Given this exhausting pace, it's no wonder I end most days feeling like I've run a marathon. Last Saturday, however, Jason and I literally ran 26.2 miles in the Utah Valley Marathon. It was long. It was hard. And it was GREAT.
Here we are shortly before our 6:00 am start. We had to load the buses at 3:45, so if we look kind of sleepy, you can understand why.
Fast forward four hours and here we all are, approaching the finish line near the Provo Tabernacle.
|Jason had finished his race 25 minutes earlier, but still helped me through the final stretch. It was so delightful to run through the chute with my family by my side.|
|Proudly ringing the PR bell.|
|Jason smiles widely after a terrific finish.|
This amazing man ran the course in a mind-boggling 3 hours and 25 minutes. It may not have been his fastest time ever (hard to achieve when you've run so many marathons), but he finished strong and had FUN, cheering on the crowds as much as they cheered him. Jason, we're so proud of you!
If you want the splits, you'll have to read the fine print. For me, racing is much more about the process and experience as opposed to any specific finish time. Even so, it's nice to keep track, even if just for bragging rights since I may never run that fast again.
8:46 overall pace, 8:28 for the first 13.1; mile splits of 7:49 (squee!), 8:03, 8:13, 8:12, 8:20, 8:24, 8:39, 8:45, 9:21 (big hill here), 7:56 (cruising back down), 9:07, 8:17, 8:34, 8:51, 8:57, 9:13, 9:09, 9:00, 8:44, 9:04, 8:50, 9:00, 9:04, 9:25, 10:08 (including a long pause at the water station for a stern mental you-got-this pep talk), 10:23 (don't forget that includes the last .2--my legs certainly didn't!)
Here's my number one supporter!
|Gosh golly gee, I'll do anything for a kiss!|
So for a woman my age to qualify for the Boston Marathon, she would need to finish the course in 3:40. While I may not have qualified, I'm positively elated (and stupefied) that I came within ten minutes of that lofty goal. Here's what I think I did right:
1) I trained.
2) I trained.
3) I trained. Call it consistent, call it compulsive, but I never missed a run. Sure, I swapped days occasionally and got creative with my running locations, such as when I ran during lunch in Cheyenne during our car ride out to Utah. At the end of each week, however, I made sure that I'd gone the whole distance.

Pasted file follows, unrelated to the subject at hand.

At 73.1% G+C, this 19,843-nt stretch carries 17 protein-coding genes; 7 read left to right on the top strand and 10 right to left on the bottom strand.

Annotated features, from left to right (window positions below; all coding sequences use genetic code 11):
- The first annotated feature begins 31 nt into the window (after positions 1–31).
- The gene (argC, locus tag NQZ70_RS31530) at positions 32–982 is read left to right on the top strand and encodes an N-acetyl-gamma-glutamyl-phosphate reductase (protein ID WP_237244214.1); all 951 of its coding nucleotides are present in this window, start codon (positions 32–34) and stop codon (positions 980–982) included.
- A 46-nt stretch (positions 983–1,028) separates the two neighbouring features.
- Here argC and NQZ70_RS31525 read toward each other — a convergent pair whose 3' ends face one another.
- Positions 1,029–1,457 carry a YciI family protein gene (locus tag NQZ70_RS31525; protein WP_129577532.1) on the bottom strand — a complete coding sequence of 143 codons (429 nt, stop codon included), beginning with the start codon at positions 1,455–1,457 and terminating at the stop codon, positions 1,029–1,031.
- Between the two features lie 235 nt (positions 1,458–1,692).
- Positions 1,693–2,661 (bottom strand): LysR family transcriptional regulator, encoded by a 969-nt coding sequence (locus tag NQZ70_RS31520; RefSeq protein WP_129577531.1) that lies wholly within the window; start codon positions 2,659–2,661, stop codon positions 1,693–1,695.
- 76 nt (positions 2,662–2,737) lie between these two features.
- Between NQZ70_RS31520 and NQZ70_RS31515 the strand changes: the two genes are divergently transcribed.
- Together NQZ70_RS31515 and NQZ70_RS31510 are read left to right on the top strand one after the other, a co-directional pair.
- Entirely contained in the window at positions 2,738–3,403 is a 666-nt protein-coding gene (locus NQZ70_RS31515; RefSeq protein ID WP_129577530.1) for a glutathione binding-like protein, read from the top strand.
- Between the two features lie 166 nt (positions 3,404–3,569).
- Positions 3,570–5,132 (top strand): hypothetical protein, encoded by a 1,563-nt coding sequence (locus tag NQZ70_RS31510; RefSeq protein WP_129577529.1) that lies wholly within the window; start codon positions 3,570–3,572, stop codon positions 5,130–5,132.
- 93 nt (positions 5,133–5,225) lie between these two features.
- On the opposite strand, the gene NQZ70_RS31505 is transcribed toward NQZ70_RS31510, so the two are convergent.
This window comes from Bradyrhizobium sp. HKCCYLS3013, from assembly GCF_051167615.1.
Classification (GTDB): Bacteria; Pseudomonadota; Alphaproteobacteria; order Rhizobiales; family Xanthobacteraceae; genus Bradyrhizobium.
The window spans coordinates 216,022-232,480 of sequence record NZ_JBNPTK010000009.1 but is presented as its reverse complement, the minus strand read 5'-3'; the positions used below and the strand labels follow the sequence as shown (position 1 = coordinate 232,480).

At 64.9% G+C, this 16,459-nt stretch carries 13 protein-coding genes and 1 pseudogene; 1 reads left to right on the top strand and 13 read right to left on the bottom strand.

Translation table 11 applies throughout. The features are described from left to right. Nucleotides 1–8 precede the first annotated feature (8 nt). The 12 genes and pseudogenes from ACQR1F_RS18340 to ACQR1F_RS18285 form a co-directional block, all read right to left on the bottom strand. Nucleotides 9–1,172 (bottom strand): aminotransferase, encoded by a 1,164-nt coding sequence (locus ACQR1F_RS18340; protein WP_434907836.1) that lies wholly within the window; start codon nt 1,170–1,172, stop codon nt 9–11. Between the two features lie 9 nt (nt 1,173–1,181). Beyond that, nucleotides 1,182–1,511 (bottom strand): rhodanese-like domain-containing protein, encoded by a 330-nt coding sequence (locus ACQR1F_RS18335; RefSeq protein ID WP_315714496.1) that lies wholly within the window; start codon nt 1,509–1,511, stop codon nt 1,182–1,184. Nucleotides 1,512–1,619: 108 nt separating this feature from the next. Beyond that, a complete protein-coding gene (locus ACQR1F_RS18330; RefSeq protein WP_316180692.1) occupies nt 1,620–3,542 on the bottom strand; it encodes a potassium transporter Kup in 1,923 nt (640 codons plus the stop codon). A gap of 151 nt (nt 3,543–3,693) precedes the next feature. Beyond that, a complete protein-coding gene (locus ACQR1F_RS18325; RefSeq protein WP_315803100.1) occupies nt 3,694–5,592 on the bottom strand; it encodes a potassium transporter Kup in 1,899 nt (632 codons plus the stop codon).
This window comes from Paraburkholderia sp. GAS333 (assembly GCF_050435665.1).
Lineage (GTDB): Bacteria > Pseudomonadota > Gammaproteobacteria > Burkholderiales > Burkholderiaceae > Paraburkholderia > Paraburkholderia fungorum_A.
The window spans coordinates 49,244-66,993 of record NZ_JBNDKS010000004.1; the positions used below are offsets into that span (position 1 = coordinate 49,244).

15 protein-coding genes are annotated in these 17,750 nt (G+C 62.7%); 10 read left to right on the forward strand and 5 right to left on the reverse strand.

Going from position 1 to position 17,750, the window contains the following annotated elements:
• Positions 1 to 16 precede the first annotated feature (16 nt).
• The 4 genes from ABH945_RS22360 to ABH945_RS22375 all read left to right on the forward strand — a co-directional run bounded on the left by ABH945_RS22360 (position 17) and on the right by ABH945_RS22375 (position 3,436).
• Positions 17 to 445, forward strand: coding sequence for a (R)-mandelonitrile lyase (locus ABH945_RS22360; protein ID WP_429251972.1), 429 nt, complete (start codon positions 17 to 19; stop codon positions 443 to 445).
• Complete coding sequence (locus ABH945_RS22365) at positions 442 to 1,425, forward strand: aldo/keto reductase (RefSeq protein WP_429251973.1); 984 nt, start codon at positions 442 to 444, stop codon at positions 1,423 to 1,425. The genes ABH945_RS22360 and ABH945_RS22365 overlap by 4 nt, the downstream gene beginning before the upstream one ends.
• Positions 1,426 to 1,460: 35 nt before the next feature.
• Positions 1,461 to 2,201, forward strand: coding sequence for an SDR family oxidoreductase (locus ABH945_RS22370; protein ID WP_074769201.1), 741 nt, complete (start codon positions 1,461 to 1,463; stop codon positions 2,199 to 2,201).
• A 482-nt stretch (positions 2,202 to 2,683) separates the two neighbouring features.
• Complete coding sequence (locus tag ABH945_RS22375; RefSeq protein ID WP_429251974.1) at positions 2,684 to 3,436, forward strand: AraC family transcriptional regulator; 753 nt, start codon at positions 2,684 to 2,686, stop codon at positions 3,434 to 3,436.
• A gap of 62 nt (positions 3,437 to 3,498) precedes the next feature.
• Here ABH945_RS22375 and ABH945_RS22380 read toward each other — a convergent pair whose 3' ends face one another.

At least at this moment, I really don't see myself ever trying to beat my marathon record. However looking back, there are a few things that I suppose could go better, should I ever want to improve my time.
1) Eat healthy foods. I discipline myself to run--why can't I discipline myself to cut down on sugar?
2) Don't race with a virus. The week before the marathon, each of our kids came down with a strange fever/nausea. It wasn't until my "runner's tummy" lasted for two days after the race that I figured out that my pre-race stomach queezies were probably the first symptoms of a bug instead of nerves.
3) Wear all parts of my shoes.
|Notice anything missing? I didn't...|
Even though it's not advisable to race in new shoes, I had to get a new pair ten days before the marathon because my cheapies were falling to pieces (sigh). I was initially feeling rather disgruntled that my new racers gave me blisters; now I'm hopeful that they will be fine as long as I wear the shoe in its entirety.
|Believe it or not, this never hurt. Wish I could say the same for my quads!|
The family at the finish line.
|The kids' medals are from their 1K Fun run.|
A proud mother-daughter moment with NomiAnn and Kara.
Eli, Kara, and Talia relaxing at the finish line.
Many thanks to everyone for all of your support in helping us through these marathon days, both big and small. You all deserve a medal!